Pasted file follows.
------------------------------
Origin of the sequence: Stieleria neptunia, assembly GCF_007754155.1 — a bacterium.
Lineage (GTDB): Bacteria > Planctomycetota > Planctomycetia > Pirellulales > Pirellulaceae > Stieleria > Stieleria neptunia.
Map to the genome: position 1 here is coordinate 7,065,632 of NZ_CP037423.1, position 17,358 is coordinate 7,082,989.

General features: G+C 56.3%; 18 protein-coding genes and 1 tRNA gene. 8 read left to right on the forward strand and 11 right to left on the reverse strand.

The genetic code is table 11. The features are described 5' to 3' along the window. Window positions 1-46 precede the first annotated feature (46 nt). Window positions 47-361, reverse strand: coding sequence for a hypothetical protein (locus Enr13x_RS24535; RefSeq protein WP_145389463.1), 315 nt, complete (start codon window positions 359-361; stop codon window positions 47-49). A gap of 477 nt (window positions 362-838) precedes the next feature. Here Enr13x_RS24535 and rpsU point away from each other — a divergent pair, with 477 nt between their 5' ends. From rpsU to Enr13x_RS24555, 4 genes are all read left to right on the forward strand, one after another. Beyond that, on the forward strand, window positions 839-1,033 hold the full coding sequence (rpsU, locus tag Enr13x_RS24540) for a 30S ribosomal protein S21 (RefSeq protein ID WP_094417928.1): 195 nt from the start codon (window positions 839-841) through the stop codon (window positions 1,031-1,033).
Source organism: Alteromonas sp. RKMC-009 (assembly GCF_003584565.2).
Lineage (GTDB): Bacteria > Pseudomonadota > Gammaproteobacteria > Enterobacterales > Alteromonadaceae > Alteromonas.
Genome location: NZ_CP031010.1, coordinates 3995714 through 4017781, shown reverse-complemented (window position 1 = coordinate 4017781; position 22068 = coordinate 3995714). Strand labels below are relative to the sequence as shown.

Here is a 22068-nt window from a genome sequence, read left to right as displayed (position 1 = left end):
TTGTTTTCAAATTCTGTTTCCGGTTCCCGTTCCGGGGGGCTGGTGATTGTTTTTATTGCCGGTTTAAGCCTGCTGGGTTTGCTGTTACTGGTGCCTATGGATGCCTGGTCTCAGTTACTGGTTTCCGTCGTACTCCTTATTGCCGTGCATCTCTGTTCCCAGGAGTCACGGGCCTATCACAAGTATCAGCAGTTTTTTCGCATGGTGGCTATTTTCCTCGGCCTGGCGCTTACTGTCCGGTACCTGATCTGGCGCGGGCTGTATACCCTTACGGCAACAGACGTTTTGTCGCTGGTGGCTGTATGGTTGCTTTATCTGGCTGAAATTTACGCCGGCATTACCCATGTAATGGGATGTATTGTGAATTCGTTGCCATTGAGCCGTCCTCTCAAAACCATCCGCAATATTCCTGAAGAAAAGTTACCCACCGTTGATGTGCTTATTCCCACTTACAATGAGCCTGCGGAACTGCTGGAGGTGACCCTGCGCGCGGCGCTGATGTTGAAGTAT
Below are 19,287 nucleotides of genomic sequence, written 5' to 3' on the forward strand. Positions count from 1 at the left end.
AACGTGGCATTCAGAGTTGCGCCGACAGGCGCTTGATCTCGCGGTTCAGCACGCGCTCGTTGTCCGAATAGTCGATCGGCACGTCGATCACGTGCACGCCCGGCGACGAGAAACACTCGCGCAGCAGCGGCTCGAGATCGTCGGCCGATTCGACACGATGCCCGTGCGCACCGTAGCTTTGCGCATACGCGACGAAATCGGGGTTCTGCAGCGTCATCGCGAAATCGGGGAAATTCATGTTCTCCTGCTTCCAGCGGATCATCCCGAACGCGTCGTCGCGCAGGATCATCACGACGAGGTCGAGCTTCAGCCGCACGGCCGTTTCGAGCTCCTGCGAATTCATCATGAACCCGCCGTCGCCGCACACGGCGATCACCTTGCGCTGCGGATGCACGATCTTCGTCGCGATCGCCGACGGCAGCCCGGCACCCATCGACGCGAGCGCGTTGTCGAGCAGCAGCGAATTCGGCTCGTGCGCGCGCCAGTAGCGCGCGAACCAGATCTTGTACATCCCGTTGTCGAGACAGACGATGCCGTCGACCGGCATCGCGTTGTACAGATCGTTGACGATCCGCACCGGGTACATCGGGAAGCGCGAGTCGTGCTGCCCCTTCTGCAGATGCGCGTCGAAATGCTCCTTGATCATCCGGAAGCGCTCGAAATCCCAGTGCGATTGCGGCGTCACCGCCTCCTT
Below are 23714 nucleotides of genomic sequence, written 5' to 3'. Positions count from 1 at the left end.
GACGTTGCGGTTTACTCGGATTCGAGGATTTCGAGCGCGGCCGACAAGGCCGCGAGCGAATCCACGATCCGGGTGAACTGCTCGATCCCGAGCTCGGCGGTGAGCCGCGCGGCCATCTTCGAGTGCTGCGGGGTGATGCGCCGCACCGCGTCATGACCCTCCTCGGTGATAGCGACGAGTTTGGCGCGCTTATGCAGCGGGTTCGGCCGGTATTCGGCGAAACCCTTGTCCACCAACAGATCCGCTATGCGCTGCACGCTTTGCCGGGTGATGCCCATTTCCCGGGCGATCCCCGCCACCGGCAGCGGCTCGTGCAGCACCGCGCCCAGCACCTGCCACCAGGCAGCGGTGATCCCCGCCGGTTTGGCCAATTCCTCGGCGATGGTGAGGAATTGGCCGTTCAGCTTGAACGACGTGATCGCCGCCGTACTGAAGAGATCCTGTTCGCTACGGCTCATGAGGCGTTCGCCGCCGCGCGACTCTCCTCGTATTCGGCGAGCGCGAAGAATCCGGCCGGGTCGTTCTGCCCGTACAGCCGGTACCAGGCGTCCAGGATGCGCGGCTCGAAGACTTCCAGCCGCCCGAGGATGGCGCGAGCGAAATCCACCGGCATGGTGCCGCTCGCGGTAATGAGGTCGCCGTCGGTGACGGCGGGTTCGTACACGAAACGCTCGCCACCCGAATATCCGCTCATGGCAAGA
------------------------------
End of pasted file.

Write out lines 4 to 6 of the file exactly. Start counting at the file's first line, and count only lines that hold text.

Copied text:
General features: G+C 56.3%; 18 protein-coding genes and 1 tRNA gene. 8 read left to right on the forward strand and 11 right to left on the reverse strand.

The genetic code is table 11. The features are described 5' to 3' along the window. Window positions 1-46 precede the first annotated feature (46 nt). Window positions 47-361, reverse strand: coding sequence for a hypothetical protein (locus Enr13x_RS24535; RefSeq protein WP_145389463.1), 315 nt, complete (start codon window positions 359-361; stop codon window positions 47-49). A gap of 477 nt (window positions 362-838) precedes the next feature. Here Enr13x_RS24535 and rpsU point away from each other — a divergent pair, with 477 nt between their 5' ends. From rpsU to Enr13x_RS24555, 4 genes are all read left to right on the forward strand, one after another. Beyond that, on the forward strand, window positions 839-1,033 hold the full coding sequence (rpsU, locus tag Enr13x_RS24540) for a 30S ribosomal protein S21 (RefSeq protein ID WP_094417928.1): 195 nt from the start codon (window positions 839-841) through the stop codon (window positions 1,031-1,033).
Source organism: Alteromonas sp. RKMC-009 (assembly GCF_003584565.2).